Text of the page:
OP-EDS

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November 21, 2005

In pursuit of the perfect study location

Yeah, I know, you have already completed all your reading for the quarter, so you’re going to spend these next two weeks just whiling away your time, nibbling bon-bons and leafing through the Oxford English Dictionary’s more obscure passages. Just ’cause you can. That is fine. I totally support you in that endeavor. Even if I hate you and secretly want to kill you in your sleep.

As for the rest of us, the advent of ninth week means that it’s time for us to drag ourselves over to the Seminary Co-op and finally purchase those books that we’ve supposedly been studying during the past two months. Goddamn, that is a lot of books. And is it enough just to own them? No! Apparently we must read them as well.

However, we cannot read without first finding the Perfect Studying Location. This is why I present to you my tried and true Guide To Perfect Studying Locations. I, personally, have never successfully studied at any of these locations. That is because I never successfully study. But I hear rumor that, if you’re into this “passing your classes” fad, these are definitely the places to see and be seen.

The C-Shop: Not a bad spot. Often, hot grad students study here. And when you get hungry mid-way through a problem set, there will always be an inept Finagle-A-Bagel employee ready and willing to screw up your coffee order. If you stay here long enough, you will, out of sheer boredom, eat so many baked goods that you’ll become morbidly obese and unable to move without bringing on a heart attack. Ultimately, this may be for the best, because it’s only once you’re effectively welded to your seat that you’ll actually buckle down and study.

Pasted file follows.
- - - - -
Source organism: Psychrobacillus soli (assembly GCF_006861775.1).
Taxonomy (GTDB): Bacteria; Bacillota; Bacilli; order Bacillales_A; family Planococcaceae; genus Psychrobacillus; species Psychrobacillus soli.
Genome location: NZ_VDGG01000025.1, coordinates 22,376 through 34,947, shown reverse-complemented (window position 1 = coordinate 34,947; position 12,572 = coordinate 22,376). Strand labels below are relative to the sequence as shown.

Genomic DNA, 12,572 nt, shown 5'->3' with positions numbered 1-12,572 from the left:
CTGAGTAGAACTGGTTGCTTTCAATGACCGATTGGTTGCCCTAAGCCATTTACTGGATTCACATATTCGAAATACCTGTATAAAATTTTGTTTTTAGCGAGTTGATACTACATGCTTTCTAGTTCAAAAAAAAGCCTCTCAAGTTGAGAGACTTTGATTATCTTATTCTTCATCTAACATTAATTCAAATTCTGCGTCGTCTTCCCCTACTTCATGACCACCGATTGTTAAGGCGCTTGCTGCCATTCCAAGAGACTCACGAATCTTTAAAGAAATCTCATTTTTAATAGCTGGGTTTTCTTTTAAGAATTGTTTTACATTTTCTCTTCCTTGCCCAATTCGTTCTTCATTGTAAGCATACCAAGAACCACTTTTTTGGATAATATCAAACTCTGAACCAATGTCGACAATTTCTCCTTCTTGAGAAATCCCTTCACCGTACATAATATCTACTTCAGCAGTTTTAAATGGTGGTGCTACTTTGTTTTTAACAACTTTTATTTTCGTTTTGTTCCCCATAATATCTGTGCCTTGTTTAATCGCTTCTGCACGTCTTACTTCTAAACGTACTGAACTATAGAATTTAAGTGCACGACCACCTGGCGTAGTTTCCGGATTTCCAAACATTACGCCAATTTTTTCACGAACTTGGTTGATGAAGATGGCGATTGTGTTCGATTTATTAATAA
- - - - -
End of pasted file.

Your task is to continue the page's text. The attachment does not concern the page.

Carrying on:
Harper Library: En garde! I challenge you to a staying awake contest! Here are the rules: Sit in an eerily comfortable armchair in a warm room that is silent except for vague white noise in the background. Attempt to read Thucydides’ “History of the Peloponnesian War.” Last one left awake is the winner! Anyone who manages to stay awake and also to read more than two pages is not only the winner but may well be superhuman.

The Stacks: What are you, crazy? Studying in the Regenstein stacks is like living in solitary confinement. The stacks are where we keep all our hideously deformed students, the ones who may not see the light of day. If the U of C were Mr. Rochester, the stacks would be teeming with Berthas. Know what I mean? You could die in those stacks and it would be weeks before anyone even found your corpse.

In other words, the stacks are only for people who actually want to get work done without disruption. This is probably not

Your bedroom: On the one hand, you live there. On the other hand, your roommate, bed, and television live there, too. I have spent many years trying to work in my bedroom, but to no avail. I don’t know, though, maybe your room has better feng shui than mine.

Ratner: Wow, reading while you work out is totally next-level mens sana in corpore sano. Hats off to you, dude. I mean, the theory is excellent: Take a bunch of activities that suck on their own, and then combine them to form an activity that sucks even more. I guess some people really enjoy studying (because it reminds them of how smart they are) and really enjoy exercising (because it reminds them of how buff they are). For these people, reading while pedaling an exercise bike must be like the wildest endorphine rush. For everyone else, it’s a little taste of hell, right here on earth.

The A-Level: If you’re sick of studying in your comfy pajamas, nothing quite rivals the fashion show that is the A-level’s all-night study space. Around 10 p.m. on a Friday, I enjoy applying some eye make-up, slipping into a skirt, and heading over to the Reg for five or six hours of homework. In the run-up to exams, the A-level is home to more nervous breakdowns than any other spot on campus; it is not unusual to catch students sprawled on the floor or running around half-naked.

I know some people don’t like the A-level because everyone there is always gossiping, laughing hysterically, eating Doritos, throwing footballs, and/or dancing on tables. It is for precisely these reasons that the A-level is my favorite studying location.

Yeah, so, that’s all there is to it. You find your Perfect Studying Location, you place a book in front of you, and you have totally aced all your classes. At least, I think that’s all there is to it. If exams require any more effort than that, it’ll be a nasty surprise for me, too.